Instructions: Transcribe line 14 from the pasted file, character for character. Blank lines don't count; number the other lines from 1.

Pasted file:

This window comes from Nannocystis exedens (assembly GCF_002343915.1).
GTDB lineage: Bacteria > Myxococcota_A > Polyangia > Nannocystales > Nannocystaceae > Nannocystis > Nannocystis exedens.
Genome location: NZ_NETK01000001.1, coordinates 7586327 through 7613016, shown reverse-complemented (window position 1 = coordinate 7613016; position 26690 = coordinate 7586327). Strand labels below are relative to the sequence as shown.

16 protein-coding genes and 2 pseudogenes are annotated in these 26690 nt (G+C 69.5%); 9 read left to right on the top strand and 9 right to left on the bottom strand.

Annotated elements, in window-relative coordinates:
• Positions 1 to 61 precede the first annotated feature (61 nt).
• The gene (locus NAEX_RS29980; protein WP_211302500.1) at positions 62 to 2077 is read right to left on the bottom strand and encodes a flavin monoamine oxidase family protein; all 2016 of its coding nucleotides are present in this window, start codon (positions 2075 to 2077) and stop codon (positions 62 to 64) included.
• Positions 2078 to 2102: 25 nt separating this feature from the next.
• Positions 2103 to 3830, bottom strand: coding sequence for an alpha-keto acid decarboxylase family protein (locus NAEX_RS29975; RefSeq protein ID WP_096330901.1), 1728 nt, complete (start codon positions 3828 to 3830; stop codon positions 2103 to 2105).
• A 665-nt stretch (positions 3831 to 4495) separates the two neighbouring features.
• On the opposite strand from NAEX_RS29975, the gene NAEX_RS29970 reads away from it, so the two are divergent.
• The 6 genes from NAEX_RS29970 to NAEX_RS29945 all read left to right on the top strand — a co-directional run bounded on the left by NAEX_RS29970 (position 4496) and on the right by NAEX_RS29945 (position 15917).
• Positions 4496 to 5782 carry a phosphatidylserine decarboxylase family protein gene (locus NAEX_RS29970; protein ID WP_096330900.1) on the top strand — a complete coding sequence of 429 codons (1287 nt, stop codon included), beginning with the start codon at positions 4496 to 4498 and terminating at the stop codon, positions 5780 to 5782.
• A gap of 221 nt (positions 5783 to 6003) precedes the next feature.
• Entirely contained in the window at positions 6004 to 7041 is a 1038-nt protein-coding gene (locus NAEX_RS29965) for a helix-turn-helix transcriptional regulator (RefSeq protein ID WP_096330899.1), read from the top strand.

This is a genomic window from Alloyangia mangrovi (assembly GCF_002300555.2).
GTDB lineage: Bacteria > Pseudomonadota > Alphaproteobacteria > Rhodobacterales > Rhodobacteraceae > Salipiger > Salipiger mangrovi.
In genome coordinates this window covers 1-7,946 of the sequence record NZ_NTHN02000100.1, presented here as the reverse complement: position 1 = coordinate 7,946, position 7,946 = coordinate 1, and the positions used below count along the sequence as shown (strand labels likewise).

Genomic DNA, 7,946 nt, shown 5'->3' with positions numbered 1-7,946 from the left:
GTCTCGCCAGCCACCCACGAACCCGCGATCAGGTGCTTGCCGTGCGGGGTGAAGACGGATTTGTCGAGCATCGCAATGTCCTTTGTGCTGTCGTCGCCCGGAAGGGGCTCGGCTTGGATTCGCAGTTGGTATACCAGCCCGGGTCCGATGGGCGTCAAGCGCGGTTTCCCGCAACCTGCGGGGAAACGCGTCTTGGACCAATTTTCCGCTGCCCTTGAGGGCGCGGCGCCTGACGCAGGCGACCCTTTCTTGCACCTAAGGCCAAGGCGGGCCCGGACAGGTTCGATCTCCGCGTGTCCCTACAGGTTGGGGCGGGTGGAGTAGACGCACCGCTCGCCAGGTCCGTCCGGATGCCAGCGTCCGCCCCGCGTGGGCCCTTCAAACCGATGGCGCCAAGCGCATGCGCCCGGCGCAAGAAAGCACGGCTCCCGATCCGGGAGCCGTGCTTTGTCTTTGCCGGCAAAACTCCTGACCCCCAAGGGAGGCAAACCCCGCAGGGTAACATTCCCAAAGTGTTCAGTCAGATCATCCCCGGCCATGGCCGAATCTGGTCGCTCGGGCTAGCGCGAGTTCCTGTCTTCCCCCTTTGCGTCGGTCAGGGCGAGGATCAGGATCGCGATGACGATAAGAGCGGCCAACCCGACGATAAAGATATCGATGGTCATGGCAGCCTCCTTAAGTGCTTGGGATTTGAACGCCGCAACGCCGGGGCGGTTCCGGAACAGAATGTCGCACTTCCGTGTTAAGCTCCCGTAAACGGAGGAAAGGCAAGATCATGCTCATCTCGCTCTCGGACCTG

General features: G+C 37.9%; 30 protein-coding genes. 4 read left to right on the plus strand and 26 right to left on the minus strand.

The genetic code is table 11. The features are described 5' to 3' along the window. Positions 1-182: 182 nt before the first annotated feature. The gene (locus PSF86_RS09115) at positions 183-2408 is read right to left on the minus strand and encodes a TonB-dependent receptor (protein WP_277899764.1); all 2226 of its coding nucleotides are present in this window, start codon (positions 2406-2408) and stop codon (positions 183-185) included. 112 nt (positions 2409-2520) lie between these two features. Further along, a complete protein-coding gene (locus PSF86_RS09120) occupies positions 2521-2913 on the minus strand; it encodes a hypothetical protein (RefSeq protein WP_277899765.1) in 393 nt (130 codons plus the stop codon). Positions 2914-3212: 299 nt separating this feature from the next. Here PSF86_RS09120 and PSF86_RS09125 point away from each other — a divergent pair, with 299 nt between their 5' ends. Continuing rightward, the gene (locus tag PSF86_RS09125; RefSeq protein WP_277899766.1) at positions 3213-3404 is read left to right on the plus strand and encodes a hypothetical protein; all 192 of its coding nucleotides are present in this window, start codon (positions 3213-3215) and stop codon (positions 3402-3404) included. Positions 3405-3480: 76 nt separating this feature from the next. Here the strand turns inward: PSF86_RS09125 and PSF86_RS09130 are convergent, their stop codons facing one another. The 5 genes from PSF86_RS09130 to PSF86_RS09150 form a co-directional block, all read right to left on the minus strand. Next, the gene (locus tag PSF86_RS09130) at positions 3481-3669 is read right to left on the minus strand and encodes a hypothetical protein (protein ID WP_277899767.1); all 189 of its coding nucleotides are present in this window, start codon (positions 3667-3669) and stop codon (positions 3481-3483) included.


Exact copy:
• A gap of 221 nt (positions 5783 to 6003) precedes the next feature.